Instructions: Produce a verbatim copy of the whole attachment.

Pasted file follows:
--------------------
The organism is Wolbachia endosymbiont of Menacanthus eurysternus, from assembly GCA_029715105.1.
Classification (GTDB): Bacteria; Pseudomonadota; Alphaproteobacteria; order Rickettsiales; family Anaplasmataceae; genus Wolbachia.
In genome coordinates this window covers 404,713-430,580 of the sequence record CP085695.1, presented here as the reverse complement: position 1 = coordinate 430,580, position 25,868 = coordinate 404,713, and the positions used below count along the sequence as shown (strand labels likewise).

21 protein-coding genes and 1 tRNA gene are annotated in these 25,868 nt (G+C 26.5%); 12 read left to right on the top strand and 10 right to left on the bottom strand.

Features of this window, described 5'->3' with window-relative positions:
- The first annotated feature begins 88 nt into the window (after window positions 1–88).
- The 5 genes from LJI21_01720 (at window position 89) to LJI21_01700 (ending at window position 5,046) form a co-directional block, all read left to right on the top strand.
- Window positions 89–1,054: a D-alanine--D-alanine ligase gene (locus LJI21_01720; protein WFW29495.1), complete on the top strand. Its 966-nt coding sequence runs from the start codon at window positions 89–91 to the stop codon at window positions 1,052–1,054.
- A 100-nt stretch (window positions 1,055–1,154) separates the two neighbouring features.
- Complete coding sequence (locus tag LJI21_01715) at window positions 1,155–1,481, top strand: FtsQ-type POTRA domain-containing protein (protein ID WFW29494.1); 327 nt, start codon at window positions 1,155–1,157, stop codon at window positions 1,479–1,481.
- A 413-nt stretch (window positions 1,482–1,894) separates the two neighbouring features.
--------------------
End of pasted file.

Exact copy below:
The organism is Wolbachia endosymbiont of Menacanthus eurysternus, from assembly GCA_029715105.1.
Classification (GTDB): Bacteria; Pseudomonadota; Alphaproteobacteria; order Rickettsiales; family Anaplasmataceae; genus Wolbachia.
In genome coordinates this window covers 404,713-430,580 of the sequence record CP085695.1, presented here as the reverse complement: position 1 = coordinate 430,580, position 25,868 = coordinate 404,713, and the positions used below count along the sequence as shown (strand labels likewise).

21 protein-coding genes and 1 tRNA gene are annotated in these 25,868 nt (G+C 26.5%); 12 read left to right on the top strand and 10 right to left on the bottom strand.

Features of this window, described 5'->3' with window-relative positions:
- The first annotated feature begins 88 nt into the window (after window positions 1–88).
- The 5 genes from LJI21_01720 (at window position 89) to LJI21_01700 (ending at window position 5,046) form a co-directional block, all read left to right on the top strand.
- Window positions 89–1,054: a D-alanine--D-alanine ligase gene (locus LJI21_01720; protein WFW29495.1), complete on the top strand. Its 966-nt coding sequence runs from the start codon at window positions 89–91 to the stop codon at window positions 1,052–1,054.
- A 100-nt stretch (window positions 1,055–1,154) separates the two neighbouring features.
- Complete coding sequence (locus tag LJI21_01715) at window positions 1,155–1,481, top strand: FtsQ-type POTRA domain-containing protein (protein ID WFW29494.1); 327 nt, start codon at window positions 1,155–1,157, stop codon at window positions 1,479–1,481.
- A 413-nt stretch (window positions 1,482–1,894) separates the two neighbouring features.